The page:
Amos McGee is a zookeeper–based on the illustrations not in the first flush of youth, but with a certain childlike air about him: aside from sleeping with a teddy bear and wearing bunny slippers, every day he asks the sugar bowl for “one spoonful for my oatmeal, and two for my tea”. At the zoo, he plays chess with the elephant, proffers handkerchiefs to the rhinoceros which appropriately1 has a perpetually runny nose, sits quietly with the shy penguin, runs races with the tortoise, and reads bedtime stories to the owl, who’s afraid of the dark.
One day, however, he wakes up with a bad cold/flu and cannot make it to the zoo! Worried at their friend’s absence, his animal friends take that very same bus back to their caretaker’s house, and do for him what he has done for them every day previously: care for him and keep him company. The rhinoceros presents a handkerchief when Amos sneezes, the penguin sits quietly while Amos naps to keep Amos’ feet warm, the tortoise plays hide-and-seek, the owl reads everyone a bedtime story and so on.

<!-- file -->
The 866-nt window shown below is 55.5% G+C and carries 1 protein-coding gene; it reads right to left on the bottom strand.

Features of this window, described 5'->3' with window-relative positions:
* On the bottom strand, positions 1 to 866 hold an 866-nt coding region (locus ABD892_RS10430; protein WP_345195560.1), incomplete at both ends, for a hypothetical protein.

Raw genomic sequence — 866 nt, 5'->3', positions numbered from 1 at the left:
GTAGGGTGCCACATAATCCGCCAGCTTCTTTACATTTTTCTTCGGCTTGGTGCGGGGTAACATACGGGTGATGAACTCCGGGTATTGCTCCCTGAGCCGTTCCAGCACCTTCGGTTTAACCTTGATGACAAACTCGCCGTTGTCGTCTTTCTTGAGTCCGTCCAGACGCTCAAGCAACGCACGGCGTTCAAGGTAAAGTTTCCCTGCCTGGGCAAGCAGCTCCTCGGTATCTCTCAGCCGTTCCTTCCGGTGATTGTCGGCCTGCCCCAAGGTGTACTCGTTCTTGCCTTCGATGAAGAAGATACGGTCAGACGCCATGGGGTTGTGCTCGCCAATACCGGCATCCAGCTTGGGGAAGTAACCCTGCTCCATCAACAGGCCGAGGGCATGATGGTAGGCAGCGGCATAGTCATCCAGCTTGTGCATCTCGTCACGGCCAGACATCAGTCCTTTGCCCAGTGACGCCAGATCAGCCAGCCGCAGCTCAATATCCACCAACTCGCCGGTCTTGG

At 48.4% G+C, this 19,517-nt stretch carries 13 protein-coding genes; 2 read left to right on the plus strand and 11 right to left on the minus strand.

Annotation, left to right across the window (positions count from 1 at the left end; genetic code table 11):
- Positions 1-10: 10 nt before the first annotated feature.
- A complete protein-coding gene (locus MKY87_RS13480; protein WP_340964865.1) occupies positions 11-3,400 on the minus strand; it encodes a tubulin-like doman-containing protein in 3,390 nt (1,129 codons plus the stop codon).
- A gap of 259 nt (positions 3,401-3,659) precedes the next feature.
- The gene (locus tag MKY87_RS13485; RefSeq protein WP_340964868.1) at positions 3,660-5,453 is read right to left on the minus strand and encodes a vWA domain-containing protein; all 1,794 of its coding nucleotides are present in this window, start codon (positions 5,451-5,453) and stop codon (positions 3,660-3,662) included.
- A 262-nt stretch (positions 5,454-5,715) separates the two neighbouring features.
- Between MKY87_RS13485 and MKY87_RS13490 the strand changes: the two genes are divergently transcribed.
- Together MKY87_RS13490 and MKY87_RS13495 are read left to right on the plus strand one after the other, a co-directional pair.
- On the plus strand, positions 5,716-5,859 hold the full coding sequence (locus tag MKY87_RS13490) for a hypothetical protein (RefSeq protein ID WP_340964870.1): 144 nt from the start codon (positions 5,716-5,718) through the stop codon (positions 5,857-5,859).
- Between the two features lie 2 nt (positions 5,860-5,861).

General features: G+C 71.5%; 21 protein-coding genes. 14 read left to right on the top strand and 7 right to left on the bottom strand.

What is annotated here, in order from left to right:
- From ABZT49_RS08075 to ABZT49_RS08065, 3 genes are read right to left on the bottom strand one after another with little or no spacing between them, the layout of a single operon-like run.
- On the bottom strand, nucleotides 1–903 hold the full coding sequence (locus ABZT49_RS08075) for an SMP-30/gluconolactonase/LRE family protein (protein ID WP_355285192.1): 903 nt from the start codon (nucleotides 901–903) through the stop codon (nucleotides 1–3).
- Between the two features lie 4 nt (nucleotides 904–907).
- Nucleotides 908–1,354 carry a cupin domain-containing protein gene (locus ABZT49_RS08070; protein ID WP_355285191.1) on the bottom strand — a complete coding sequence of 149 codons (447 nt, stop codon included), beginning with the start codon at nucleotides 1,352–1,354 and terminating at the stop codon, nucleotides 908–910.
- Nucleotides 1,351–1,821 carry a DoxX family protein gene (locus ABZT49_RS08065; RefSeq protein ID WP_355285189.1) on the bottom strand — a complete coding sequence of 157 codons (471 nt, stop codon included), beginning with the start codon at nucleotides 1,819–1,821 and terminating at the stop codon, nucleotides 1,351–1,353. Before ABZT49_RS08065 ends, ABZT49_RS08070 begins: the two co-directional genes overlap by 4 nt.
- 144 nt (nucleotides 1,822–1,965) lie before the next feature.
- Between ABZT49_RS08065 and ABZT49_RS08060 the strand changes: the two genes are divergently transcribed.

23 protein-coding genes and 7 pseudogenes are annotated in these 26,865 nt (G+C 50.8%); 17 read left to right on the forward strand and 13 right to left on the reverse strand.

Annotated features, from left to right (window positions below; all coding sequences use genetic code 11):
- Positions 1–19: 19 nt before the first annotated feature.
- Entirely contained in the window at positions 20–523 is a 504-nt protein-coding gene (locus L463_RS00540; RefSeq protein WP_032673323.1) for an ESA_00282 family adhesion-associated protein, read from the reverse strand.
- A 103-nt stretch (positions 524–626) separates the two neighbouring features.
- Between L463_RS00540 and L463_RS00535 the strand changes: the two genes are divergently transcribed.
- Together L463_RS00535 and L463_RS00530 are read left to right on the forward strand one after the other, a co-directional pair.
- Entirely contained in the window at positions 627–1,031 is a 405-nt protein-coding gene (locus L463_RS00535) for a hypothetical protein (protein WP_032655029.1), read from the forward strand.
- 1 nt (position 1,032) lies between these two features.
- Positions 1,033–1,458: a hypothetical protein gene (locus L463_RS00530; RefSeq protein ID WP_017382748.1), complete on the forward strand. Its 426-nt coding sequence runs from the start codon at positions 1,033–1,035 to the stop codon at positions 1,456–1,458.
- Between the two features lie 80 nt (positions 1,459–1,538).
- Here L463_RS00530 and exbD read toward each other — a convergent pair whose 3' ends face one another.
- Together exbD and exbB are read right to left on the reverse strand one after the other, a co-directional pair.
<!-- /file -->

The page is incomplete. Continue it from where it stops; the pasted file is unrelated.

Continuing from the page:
As is only appropriate for a book which won the Caldecott, the illustrations are wonderful. I love the illustration for the animals’ trip–animals seated, in an orderly fashion, behind a very nonchalant driver, but the details running through the book are marvelous. A small bird–sparrow? robin?– holding up a “HOORAY” sign as the tortoise crosses the finish line first, a mouse under Amos’ bed holding what is presumably Amos’ pocket watch, a balloon that floats along with the animals when they come to their caretaker’s house, not to mention the mouse waiting at a mouse-sized bus stop and a tie-wearing robin, possibly on his way to HIS job.
It’s a sweet book, though perhaps not for those who look down on anthropomorphic animals. No overwhelming morals, other than “Friends take care of friends.” and nothing scary.
1…and what’s the name for the “cold” virii?